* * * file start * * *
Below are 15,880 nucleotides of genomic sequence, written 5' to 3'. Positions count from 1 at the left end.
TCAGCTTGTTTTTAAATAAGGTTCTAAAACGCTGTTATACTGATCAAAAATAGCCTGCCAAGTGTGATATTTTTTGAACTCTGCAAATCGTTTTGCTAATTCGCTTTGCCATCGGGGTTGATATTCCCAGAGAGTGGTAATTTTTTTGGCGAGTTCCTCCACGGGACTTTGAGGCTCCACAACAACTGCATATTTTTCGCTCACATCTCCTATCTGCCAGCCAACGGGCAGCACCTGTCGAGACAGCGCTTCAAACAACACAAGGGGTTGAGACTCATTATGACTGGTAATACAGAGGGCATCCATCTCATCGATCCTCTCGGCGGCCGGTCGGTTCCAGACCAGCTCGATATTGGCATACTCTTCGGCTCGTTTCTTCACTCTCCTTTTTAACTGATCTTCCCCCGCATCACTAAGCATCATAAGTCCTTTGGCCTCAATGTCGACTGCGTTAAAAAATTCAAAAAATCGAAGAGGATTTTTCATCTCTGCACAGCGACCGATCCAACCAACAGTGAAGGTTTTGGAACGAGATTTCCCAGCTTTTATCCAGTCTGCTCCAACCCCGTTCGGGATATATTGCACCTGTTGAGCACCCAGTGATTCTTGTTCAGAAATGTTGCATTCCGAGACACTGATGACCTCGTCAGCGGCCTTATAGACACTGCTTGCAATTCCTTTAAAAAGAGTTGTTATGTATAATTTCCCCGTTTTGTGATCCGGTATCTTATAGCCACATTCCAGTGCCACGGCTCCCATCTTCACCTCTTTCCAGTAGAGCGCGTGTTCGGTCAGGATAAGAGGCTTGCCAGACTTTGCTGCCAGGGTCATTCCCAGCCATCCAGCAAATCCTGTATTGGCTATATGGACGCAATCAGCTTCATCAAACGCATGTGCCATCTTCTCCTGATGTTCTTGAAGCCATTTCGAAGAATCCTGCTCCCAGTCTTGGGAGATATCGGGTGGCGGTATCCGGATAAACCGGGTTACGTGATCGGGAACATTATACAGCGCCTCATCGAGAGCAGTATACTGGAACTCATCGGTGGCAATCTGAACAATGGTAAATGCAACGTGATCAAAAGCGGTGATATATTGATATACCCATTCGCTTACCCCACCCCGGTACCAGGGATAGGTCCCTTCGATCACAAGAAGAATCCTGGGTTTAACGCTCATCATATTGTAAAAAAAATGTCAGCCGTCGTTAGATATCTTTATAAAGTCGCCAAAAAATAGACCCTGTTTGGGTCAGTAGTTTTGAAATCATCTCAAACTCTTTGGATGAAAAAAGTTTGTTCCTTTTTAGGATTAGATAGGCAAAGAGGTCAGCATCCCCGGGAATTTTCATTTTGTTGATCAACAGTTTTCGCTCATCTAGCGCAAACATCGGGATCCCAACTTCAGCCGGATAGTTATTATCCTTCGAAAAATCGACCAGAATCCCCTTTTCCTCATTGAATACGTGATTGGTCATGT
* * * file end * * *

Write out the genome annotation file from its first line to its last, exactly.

Below are 15,880 nucleotides of genomic sequence, written 5' to 3'. Positions count from 1 at the left end.
TCAGCTTGTTTTTAAATAAGGTTCTAAAACGCTGTTATACTGATCAAAAATAGCCTGCCAAGTGTGATATTTTTTGAACTCTGCAAATCGTTTTGCTAATTCGCTTTGCCATCGGGGTTGATATTCCCAGAGAGTGGTAATTTTTTTGGCGAGTTCCTCCACGGGACTTTGAGGCTCCACAACAACTGCATATTTTTCGCTCACATCTCCTATCTGCCAGCCAACGGGCAGCACCTGTCGAGACAGCGCTTCAAACAACACAAGGGGTTGAGACTCATTATGACTGGTAATACAGAGGGCATCCATCTCATCGATCCTCTCGGCGGCCGGTCGGTTCCAGACCAGCTCGATATTGGCATACTCTTCGGCTCGTTTCTTCACTCTCCTTTTTAACTGATCTTCCCCCGCATCACTAAGCATCATAAGTCCTTTGGCCTCAATGTCGACTGCGTTAAAAAATTCAAAAAATCGAAGAGGATTTTTCATCTCTGCACAGCGACCGATCCAACCAACAGTGAAGGTTTTGGAACGAGATTTCCCAGCTTTTATCCAGTCTGCTCCAACCCCGTTCGGGATATATTGCACCTGTTGAGCACCCAGTGATTCTTGTTCAGAAATGTTGCATTCCGAGACACTGATGACCTCGTCAGCGGCCTTATAGACACTGCTTGCAATTCCTTTAAAAAGAGTTGTTATGTATAATTTCCCCGTTTTGTGATCCGGTATCTTATAGCCACATTCCAGTGCCACGGCTCCCATCTTCACCTCTTTCCAGTAGAGCGCGTGTTCGGTCAGGATAAGAGGCTTGCCAGACTTTGCTGCCAGGGTCATTCCCAGCCATCCAGCAAATCCTGTATTGGCTATATGGACGCAATCAGCTTCATCAAACGCATGTGCCATCTTCTCCTGATGTTCTTGAAGCCATTTCGAAGAATCCTGCTCCCAGTCTTGGGAGATATCGGGTGGCGGTATCCGGATAAACCGGGTTACGTGATCGGGAACATTATACAGCGCCTCATCGAGAGCAGTATACTGGAACTCATCGGTGGCAATCTGAACAATGGTAAATGCAACGTGATCAAAAGCGGTGATATATTGATATACCCATTCGCTTACCCCACCCCGGTACCAGGGATAGGTCCCTTCGATCACAAGAAGAATCCTGGGTTTAACGCTCATCATATTGTAAAAAAAATGTCAGCCGTCGTTAGATATCTTTATAAAGTCGCCAAAAAATAGACCCTGTTTGGGTCAGTAGTTTTGAAATCATCTCAAACTCTTTGGATGAAAAAAGTTTGTTCCTTTTTAGGATTAGATAGGCAAAGAGGTCAGCATCCCCGGGAATTTTCATTTTGTTGATCAACAGTTTTCGCTCATCTAGCGCAAACATCGGGATCCCAACTTCAGCCGGATAGTTATTATCCTTCGAAAAATCGACCAGAATCCCCTTTTCCTCATTGAATACGTGATTGGTCATGT